Reducing lameness in Irish dairy cows will result in a higher standard of cow welfare, which is crucial to maintain Ireland’s image as a producer of high quality sustainable dairy products; will also decrease the use of antimicrobials on dairy farms, thereby lowering the potential for antimicrobial resistance; and increase the productive lifespan of dairy cows, which will decrease the carbon footprint of Irish milk production.
Recent Teagasc research has found that on average one in ten dairy cows in Ireland is lame at any one time. With an estimated cost of at least €300 per lameness episode, this represents, both a significant economic cost, and a welfare concern for farmers nationally.
However, there are many things that farmers can do to address this challenge. Dr. Muireann Conneely, Teagasc Moorepark, in conjunction with Ned Dunphy, Waterford Farm Relief Services (FRS), and Ger Cusack, Veterinary Practitioner, Comeragh Vets, both from Kilmacthomas, Co. Waterford, have just launched a new publication called, ‘Reducing Lameness in Irish Dairy Herds’. This publication describes the common lameness conditions, lists the risk factors and details the steps that farmers can take to reduce both the incidence and severity of lameness in their dairy herds.
Speaking at the launch of the guide at Teagasc Moorepark, Dr. Conneely said, “minimising lameness on dairy farms is a challenge faced by farmers worldwide. While cows managed in indoor milk production systems typically suffer from a higher incidence of lameness, cows grazing outdoors also suffer from the condition. Our guide will equip Irish dairy farmers with the information that they need to tackle lameness, in clear and simple terms.”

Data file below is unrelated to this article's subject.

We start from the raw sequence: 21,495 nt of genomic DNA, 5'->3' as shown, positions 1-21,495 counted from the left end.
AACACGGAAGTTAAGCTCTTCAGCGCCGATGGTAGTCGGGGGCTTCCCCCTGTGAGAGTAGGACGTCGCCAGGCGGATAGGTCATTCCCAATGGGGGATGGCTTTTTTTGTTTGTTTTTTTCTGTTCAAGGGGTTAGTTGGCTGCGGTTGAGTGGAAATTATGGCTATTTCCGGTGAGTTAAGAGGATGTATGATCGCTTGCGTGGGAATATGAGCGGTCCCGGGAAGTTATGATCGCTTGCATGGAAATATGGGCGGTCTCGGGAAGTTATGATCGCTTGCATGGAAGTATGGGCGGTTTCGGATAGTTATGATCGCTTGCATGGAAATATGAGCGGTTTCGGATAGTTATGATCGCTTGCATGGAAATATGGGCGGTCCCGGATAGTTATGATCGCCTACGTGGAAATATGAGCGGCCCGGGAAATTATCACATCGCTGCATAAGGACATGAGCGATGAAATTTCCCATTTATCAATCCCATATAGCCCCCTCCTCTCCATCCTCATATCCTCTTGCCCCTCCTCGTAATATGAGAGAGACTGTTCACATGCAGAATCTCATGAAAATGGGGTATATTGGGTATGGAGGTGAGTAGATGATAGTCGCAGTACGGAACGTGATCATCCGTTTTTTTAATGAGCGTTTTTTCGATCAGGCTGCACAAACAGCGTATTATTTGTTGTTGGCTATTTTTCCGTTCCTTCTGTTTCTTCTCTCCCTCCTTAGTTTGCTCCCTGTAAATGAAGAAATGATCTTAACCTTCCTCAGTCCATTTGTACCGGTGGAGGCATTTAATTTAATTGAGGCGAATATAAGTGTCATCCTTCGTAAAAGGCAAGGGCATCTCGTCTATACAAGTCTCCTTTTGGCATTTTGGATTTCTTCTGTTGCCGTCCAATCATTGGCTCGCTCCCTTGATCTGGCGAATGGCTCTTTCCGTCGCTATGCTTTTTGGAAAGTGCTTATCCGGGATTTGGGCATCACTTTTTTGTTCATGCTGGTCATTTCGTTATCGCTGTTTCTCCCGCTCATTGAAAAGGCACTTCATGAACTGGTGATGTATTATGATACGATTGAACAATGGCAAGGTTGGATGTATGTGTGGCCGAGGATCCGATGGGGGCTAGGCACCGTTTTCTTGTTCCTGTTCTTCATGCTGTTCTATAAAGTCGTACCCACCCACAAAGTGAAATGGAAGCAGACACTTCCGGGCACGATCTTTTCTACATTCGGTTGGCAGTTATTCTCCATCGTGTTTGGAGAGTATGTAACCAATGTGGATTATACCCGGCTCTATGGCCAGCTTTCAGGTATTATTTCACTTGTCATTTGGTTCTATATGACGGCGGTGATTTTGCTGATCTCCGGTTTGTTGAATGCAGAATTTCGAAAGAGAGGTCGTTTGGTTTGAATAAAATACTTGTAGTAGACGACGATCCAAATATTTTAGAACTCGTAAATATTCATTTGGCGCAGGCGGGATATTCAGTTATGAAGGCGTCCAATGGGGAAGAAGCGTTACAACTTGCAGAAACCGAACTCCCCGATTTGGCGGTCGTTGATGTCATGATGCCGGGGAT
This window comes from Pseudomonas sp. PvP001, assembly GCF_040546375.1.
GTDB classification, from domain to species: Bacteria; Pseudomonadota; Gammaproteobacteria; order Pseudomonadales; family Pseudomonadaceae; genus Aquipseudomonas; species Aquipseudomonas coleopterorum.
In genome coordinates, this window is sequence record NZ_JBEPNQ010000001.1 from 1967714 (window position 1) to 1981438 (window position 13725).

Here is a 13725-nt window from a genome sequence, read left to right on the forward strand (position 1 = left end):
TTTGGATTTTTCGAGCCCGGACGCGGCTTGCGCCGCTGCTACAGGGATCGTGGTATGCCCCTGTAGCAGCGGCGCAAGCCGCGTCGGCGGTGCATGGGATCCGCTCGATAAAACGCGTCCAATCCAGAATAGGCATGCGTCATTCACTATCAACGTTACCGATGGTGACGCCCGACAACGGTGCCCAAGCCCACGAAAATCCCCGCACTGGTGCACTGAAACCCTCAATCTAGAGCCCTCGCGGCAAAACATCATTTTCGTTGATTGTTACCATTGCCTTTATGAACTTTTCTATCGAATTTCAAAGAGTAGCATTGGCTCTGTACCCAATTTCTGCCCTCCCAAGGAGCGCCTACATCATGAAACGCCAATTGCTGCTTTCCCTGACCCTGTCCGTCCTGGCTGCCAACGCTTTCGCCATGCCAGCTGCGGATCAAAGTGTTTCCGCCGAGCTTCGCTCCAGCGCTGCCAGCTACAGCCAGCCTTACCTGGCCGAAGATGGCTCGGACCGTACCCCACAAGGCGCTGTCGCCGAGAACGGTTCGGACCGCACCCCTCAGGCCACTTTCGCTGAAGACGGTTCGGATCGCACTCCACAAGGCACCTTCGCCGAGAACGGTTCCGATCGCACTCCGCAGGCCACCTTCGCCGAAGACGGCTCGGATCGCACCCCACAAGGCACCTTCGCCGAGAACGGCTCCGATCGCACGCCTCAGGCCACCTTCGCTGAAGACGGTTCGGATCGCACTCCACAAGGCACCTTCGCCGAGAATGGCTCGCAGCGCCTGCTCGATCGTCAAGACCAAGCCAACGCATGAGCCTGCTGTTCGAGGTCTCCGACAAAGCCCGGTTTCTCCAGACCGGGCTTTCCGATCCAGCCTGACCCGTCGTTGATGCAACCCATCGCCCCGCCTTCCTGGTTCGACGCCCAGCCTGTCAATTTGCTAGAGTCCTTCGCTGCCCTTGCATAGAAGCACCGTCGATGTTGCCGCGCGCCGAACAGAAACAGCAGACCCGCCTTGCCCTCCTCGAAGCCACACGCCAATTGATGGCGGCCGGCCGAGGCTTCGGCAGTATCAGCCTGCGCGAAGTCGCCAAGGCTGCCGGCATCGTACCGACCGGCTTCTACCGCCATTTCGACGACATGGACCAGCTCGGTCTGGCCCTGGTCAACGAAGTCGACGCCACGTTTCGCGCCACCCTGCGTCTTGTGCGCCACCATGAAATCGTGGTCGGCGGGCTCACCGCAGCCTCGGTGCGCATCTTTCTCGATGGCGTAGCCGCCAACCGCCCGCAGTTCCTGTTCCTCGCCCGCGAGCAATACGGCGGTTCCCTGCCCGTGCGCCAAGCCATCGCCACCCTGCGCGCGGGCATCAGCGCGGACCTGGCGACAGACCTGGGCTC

Speaking at the launch, Ger Cusack, Comeragh Vets observed, “as a vet working in a busy large animal practice, I advise farmers to treat lame cows immediately. Prompt action reduces the severity of the condition and improves the chances of a complete recovery.”
Ned Dunphy, Waterford FRS, commented, “prevention is the key to minimising lameness. Ensuring the cow’s environment is conducive to hoof health is crucial. I also encourage preventative hoof paring and regular foot bathing to reduce the incidence of the disease on dairy farms.”
Launching the lameness in dairy cows guide, Professor Pat Dillon, Director of Research, Teagasc said, “factors such as milk yield and longevity contribute to the carbon footprint of the milk we produce in Ireland. Lameness negatively impacts on our footprint by lowering both milk yield and fertility in affected cows. This guide will contribute to the knowledge available to farmers on how to reduce the incidence of lameness on their farms and improve the sustainability of milk production.”
Copies of the guide are available from Teagasc offices nationwide. The guide is also available on the Teagasc website at https://www.teagasc.ie/publications/2022/reducing-lameness-in-irish-dairy-herds.php